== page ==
It’s a very Paris-centric episode; I’m still trying to drop the weight I picked up on our 10-day stay. I talk about hunts for beer and pastry took us out of the usual Notre Dame-to-Eiffel Tower-to-Louvre tourist triangle, some of the interesting buskers we saw along the way, and my surprise at Munich Airport receiving an airport award. I also continue our on-going discussions about buying international SIM cards and ride-sharing. All this and more at the direct link to the podcast file or listening to it right here by clicking on the arrow below.
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[Finished] NordVPN 1-Year Subscription Giveaway

Thanks to the folks at NordVPN, we’re giving away a 1-year VPN subscription so that one lucky TravelCommons listener can work/play safer on the Internet.

We’re using Rafflecopter to run the giveaway:

  • You only have do one of the types of entry listed below, not all of them.
  • Each entry type (follows, blog posts, etc) counts as 1 additional “ticket” except for an iTunes review which counts for 2 “tickets”
  • I verify every winner, so if you don’t follow instructions (e.g., when you post a comment you don’t answer the question, you didn’t actually leave an iTunes review) you will be disqualified.
  • Due to the volume of entries I get, I am unable to verify that entries worked or “went through” properly ahead of time.

And now for the Terms & Conditions:

Terms & Conditions: The prizes for this giveaway was provided free of charge by NordVPN. Giveaway ends March 2, 2017 at 11:59 PM Central Time. Winners will be selected at random by Rafflecopter.com and verified by TravelCommons. Winner will have 72 hours to respond before prize is forfeited and a new winner is selected. TravelCommons will not be responsible for a winner’s inability to activate the prize. No purchase necessary to enter.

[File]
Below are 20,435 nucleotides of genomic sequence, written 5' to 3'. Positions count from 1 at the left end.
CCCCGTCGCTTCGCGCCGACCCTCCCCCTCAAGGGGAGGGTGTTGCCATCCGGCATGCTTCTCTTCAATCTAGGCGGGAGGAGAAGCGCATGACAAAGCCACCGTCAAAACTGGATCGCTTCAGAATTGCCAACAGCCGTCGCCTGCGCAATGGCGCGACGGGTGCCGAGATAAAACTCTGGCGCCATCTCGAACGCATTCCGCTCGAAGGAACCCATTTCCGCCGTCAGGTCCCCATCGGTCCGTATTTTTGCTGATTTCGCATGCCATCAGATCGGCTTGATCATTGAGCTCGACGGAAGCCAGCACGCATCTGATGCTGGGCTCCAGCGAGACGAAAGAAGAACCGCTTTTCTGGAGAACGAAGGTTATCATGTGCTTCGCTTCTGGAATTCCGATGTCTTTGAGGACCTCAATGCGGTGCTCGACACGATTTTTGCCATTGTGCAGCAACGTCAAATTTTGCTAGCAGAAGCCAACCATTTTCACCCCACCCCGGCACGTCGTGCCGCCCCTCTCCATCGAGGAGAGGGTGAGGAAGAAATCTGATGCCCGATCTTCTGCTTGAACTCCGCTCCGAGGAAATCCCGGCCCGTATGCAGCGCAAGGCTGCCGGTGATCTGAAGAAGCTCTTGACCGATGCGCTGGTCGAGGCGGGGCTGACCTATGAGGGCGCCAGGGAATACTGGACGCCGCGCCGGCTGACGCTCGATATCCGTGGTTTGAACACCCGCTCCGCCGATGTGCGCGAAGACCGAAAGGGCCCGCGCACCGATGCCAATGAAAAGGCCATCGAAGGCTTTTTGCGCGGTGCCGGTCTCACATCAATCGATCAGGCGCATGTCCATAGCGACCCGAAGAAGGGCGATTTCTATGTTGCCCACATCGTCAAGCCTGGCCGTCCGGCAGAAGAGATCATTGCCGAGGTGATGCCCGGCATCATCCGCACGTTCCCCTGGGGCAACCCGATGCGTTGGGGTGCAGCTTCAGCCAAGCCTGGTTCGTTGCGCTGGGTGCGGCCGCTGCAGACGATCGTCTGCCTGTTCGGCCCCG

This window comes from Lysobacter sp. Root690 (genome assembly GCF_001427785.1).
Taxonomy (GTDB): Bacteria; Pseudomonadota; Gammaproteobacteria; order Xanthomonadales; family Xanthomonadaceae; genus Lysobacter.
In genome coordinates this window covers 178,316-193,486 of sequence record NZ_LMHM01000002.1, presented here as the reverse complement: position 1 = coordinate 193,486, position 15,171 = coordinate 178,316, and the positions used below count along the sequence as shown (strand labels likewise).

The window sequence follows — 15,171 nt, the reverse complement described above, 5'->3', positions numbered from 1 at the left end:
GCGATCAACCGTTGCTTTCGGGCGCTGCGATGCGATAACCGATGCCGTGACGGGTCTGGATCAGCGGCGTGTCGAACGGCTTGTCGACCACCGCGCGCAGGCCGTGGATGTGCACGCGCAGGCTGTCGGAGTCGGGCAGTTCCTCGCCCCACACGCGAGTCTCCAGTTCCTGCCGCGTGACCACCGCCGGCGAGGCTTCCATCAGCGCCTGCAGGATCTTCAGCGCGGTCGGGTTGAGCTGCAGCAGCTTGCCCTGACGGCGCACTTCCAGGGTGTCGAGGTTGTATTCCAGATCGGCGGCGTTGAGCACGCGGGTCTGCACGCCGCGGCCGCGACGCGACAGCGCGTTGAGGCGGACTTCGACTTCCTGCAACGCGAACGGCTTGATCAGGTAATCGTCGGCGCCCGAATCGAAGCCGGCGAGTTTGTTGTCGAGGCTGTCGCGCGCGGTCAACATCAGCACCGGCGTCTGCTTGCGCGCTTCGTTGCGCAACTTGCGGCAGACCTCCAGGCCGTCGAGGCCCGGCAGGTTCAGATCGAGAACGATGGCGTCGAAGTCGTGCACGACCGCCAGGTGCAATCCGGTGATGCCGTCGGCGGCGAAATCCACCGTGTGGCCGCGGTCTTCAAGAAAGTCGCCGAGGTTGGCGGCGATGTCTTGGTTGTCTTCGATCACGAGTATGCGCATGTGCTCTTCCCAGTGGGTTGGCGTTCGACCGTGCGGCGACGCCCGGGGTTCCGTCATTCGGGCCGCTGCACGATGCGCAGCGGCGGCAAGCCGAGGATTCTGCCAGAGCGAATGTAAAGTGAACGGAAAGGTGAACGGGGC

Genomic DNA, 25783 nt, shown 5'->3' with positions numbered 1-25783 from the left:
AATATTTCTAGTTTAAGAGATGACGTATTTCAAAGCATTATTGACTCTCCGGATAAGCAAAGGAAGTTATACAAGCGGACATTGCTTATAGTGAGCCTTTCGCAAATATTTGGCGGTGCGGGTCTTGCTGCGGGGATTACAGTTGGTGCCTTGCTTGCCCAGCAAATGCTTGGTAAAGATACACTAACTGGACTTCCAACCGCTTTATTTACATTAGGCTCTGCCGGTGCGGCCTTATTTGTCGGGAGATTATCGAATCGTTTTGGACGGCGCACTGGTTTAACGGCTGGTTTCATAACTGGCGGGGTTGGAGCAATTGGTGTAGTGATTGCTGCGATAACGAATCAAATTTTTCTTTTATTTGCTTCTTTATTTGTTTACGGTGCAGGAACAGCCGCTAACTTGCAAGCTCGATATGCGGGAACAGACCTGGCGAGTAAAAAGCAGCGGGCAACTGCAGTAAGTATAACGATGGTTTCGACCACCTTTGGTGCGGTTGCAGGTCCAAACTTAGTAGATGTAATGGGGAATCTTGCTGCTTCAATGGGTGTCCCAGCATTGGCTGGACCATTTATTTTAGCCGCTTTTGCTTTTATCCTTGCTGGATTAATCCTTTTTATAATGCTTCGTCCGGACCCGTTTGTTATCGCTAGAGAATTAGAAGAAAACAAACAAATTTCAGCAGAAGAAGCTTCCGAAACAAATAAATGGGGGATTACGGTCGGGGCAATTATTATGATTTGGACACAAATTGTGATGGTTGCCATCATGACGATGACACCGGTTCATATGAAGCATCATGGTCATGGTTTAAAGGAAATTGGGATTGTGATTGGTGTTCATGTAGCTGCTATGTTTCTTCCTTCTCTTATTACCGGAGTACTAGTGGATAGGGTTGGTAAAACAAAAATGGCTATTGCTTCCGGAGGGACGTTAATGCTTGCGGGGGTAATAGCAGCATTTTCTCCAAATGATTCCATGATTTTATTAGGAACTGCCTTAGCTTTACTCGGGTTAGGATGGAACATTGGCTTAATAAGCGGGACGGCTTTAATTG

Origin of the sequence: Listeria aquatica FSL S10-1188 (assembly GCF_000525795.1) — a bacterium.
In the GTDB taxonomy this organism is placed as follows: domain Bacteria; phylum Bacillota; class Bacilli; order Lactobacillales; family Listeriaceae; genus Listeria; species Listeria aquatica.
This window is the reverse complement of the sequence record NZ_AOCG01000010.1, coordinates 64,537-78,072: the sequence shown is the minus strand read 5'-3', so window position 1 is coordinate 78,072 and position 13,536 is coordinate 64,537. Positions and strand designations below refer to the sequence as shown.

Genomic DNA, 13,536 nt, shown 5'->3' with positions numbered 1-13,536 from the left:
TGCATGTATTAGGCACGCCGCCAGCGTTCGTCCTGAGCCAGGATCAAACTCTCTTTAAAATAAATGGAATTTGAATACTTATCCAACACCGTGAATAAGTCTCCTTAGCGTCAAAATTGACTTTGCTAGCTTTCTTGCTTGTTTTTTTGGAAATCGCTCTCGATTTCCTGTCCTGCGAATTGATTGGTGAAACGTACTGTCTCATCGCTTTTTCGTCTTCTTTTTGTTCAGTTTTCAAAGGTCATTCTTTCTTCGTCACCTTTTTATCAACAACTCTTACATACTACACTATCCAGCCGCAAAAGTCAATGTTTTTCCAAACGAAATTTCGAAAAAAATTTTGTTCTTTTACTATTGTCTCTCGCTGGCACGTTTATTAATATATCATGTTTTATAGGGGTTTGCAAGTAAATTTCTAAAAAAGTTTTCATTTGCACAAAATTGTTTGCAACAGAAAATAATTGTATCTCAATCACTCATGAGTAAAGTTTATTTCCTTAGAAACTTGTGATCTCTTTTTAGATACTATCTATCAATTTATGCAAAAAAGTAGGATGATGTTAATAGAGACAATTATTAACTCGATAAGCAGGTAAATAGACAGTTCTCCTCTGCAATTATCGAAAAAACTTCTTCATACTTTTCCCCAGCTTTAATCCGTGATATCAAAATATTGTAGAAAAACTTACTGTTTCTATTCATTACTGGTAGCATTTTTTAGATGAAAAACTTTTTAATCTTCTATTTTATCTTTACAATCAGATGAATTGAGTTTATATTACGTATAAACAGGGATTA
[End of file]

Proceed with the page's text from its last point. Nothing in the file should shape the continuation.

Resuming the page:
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Podcast #127 — Critiquing My Top 10 Travel Tips; Reviewing VPNs

Last generation digital security

In this episode, I talk again about digital security on the road, especially the use of a VPN. I review three VPN products, including NordVPN which is giving away a year’s subscription to a TravelCommons listener. I dig into the process of generating the Top 10 Holiday Travel Tips listicle I do every couple of year, and follow up on stories from Uber and Lyft drivers. All this and more at the direct link to the podcast file or listening to it right here by clicking on the arrow below.
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Podcast #126 — Beating the Traffic; Rethinking Carry-On Luggage

Car trunks need carry-on luggage limits too

Seems like I’ve been doing as much driving as flying since the last episode, so I’ve switched from apps that track flight delays to those that help me dodge traffic backups. I talk, yet again, about buying pay-as-you-go SIMs while traveling, but the need to do that may be ending. And I’ve reshuffled my carry-on luggage as the airlines have changed their rules. All this and more at the direct link to the podcast file or listening to it right here by clicking on the arrow below.